It was one veteran talking to another.
Kelli Jo Hurley, an Air Force and Iraq War veteran, approached a man wearing a tattered plaid shirt. She asked politely, would he mind answering a few questions? No problem, he knew it was the day of the Point in Time homeless count.
The man, who identified himself only by the initials R.D.T., said he had been homeless since the 1990s.
“I’ll be 62 in two days,” he said. And yes, he told Hurley, he served in the military — “in the Army, but that goes back a long time.”
When she asked where he slept the night before, his answer was brief and stark: “Outside.” When icy fog recently gripped Everett, he said he slept at the Salvation Army, not far from the Everett Public Library where Hurley found him Thursday. “It has to be freezing or below to stay there,” he said.
Hurley was one of about 150 volunteers around Snohomish County gathering information Thursday for the 2013 Point in Time count. The one-day tally is a requirement for communities receiving state and federal money to fight homelessness.
In 2012, the count identified 2,387 people and 1,410 households as being homeless, with about 800 people under age 18. Those figures were up slightly from 2011, when 2,249 people were counted.
Although inexact, the numbers help Snohomish County determine specific needs, and get a share of funding in proportion to the local homeless population.
Anji Jorstad, a spokeswoman for the community’s Homeless Policy Task Force, said a preliminary total from Thursday’s count would be released as early as today. Final figures are expected in February, she said.
“There isn’t any one main cause of homelessness,” said Jorstad, who works for Bridgeways, a nonprofit housing and employment program. “There’s domestic violence, mental illness, substance abuse and folks losing jobs. There’s the perception that it’s all somehow because of bad decisions. Once you’re on the inside, it’s so much more complex.”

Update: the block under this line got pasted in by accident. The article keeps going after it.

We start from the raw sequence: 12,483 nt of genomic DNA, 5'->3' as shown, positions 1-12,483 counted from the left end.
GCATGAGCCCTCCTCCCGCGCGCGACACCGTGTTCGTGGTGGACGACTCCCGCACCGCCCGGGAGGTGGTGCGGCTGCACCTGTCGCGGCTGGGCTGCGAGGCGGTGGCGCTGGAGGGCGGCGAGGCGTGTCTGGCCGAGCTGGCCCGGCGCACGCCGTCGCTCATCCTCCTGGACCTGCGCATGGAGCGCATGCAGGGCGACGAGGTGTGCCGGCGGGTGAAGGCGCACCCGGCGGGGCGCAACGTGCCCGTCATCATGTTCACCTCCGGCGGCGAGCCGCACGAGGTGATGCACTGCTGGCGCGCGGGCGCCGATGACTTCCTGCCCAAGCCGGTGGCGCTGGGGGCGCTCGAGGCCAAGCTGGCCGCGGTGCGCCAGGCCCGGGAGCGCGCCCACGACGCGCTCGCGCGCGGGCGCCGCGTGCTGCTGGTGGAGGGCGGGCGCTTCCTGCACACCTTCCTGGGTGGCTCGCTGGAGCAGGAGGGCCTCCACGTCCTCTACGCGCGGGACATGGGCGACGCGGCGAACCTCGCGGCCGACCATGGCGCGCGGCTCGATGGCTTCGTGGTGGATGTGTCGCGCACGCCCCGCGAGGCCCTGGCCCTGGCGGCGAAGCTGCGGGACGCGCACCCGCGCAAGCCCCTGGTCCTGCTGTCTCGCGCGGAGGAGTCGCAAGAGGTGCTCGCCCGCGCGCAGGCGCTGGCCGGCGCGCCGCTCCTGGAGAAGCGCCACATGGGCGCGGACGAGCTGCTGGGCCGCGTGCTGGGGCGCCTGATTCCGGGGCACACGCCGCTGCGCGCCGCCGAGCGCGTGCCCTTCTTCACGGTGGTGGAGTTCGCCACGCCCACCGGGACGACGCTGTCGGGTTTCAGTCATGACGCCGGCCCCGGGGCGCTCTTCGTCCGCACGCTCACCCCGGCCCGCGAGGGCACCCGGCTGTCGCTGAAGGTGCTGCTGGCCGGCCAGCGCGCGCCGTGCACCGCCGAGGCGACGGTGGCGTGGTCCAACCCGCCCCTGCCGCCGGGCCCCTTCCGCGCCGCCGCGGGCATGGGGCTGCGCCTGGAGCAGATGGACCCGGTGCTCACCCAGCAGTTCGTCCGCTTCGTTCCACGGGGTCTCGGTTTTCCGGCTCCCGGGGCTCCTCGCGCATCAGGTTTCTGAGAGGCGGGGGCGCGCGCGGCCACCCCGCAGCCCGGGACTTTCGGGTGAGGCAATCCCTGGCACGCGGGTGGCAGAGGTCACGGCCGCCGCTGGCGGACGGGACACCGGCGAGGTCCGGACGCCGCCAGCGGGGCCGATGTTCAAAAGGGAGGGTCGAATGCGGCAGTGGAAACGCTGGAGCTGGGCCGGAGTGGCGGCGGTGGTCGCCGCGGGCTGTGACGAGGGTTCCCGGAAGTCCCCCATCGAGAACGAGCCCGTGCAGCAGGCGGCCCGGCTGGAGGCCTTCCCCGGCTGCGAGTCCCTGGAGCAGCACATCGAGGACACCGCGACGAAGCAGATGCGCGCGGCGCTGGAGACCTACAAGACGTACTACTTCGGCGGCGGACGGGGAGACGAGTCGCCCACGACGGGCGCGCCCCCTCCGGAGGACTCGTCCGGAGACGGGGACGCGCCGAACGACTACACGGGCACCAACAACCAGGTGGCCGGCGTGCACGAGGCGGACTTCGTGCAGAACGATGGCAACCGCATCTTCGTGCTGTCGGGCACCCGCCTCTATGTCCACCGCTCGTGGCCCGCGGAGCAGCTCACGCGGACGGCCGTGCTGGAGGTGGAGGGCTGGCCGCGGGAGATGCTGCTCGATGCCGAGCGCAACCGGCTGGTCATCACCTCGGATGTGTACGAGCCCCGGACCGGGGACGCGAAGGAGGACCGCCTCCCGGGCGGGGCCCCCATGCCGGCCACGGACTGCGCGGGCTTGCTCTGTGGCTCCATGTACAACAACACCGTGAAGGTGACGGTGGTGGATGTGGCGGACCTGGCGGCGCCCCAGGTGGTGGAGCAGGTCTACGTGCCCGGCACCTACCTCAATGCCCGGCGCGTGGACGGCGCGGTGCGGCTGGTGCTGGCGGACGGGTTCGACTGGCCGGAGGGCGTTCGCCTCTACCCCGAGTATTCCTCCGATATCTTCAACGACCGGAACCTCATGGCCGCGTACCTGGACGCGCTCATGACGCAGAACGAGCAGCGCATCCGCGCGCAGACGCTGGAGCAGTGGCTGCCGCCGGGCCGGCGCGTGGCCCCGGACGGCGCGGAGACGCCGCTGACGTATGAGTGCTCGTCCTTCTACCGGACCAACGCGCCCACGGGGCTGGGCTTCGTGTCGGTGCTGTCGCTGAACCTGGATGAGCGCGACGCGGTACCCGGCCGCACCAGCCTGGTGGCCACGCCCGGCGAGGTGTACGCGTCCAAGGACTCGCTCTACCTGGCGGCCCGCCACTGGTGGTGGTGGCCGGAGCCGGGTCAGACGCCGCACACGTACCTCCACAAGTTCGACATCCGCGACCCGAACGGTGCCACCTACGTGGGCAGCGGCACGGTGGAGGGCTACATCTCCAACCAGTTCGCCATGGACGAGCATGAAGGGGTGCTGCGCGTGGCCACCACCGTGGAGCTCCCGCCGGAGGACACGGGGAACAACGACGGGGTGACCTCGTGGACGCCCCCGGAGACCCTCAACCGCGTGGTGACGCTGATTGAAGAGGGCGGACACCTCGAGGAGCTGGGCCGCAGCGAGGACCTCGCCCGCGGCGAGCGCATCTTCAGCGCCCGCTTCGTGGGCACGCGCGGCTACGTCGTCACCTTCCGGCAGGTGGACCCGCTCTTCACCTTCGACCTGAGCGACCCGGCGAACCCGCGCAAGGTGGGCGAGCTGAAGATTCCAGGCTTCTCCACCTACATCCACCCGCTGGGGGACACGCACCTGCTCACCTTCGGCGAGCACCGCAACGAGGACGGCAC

Hurley, 31, was volunteering Thursday, but her job with Catholic Community Services of Western Washington also reaches out to homeless veterans. “A lot of them have physical and mental health issues. My program seeks to help them find employment,” said Hurley, a former aircraft electrician who spent 12 years in the Air Force.
Not everyone counted as homeless sleeps on the street.
Area shelters, including the men’s and women’s shelters run by the Everett Gospel Mission, provide counts of current residents, said Jeanita Nelson, volunteer services manager with Catholic Community Services of Western Washington.
Working at the Salvation Army in Everett on Thursday, Nelson was overseeing the Point in Time count in central Snohomish County. Count volunteers also worked from sites in Lynnwood, Sultan and north Snohomish County.
Volunteers began their day with a short training.
“This is people telling their story. We are kind of going into their homes,” Bre Andrews, an administrative assistant at Salvation Army, told volunteers Thursday morning. She provided volunteers with cold-weather packets, containing hats, hand warmers and other items, to give the people being surveyed, along with information about veterans’ benefits.
Early Thursday, three volunteers from Domestic Violence Services of Snohomish County looked for homeless encampments near the railroad tracks along Everett’s waterfront and near the Snohomish River.
Tami Krell is a homeless community advocate with the agency that helps domestic violence victims. She was joined by volunteers Carole Schettler and Suzanne Wren, also with Domestic Violence Services. “Domestic violence is the number one cause of homelessness in Snohomish County for women and children,” Krell said.
No one was camped by the river under a Highway 529 bridge Thursday, where Krell counted people in previous years. Many homeless people aren’t in plain sight.
“We have 18 women and children in our confidential shelter right now — and it’s a 15-bed shelter,” Wren said.
In Everett later, Hurley asked another homeless man some questions about services or things he might need. The survey lists 30 possible needs — among them a short-term place to stay, food, bus tickets, medical care and a long list of other things most of us consider necessities.
The man, a 52-year-old who said he once worked in food service, reported one simple want. “Clothes,” he said.
It was amazing to hear that. With so much need, he didn’t ask for much.
“It’s a humbling experience,” Jorstad said.
Julie Muhlstein: 425-339-3460, email@example.com.